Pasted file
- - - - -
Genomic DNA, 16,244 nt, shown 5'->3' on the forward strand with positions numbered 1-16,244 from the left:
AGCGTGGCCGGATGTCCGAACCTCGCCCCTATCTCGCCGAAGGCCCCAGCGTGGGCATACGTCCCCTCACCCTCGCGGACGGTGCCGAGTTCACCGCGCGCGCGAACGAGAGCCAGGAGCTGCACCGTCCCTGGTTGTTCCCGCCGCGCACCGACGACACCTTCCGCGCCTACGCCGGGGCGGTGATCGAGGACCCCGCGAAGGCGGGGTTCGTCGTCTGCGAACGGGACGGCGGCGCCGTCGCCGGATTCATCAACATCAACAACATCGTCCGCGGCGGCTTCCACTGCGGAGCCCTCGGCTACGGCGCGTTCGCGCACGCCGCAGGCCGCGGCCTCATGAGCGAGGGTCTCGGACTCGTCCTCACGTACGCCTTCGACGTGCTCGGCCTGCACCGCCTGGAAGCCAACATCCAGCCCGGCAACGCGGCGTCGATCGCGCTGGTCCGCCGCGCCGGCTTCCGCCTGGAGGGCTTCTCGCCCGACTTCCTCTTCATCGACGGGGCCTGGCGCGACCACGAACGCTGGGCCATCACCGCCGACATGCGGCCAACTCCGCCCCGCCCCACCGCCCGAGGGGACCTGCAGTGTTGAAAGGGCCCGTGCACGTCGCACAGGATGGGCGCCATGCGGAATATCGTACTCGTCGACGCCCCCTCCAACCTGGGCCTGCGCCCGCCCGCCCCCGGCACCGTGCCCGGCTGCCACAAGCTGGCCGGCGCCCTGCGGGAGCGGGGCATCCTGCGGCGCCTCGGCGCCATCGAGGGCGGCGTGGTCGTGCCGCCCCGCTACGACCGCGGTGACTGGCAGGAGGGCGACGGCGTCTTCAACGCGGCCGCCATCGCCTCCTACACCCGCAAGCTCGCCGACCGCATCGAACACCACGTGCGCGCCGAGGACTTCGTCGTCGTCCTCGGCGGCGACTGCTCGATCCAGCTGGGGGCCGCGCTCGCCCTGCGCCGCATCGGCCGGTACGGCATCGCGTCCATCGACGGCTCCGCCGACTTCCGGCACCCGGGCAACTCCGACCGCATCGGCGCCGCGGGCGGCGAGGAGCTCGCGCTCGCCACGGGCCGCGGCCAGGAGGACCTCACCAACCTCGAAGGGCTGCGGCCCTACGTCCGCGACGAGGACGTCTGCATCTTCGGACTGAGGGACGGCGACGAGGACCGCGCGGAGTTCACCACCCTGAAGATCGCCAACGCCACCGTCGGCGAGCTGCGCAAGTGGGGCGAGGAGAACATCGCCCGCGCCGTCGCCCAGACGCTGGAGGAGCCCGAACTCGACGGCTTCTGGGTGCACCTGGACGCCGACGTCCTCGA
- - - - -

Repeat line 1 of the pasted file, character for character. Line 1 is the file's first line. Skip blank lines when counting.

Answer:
Genomic DNA, 16,244 nt, shown 5'->3' on the forward strand with positions numbered 1-16,244 from the left: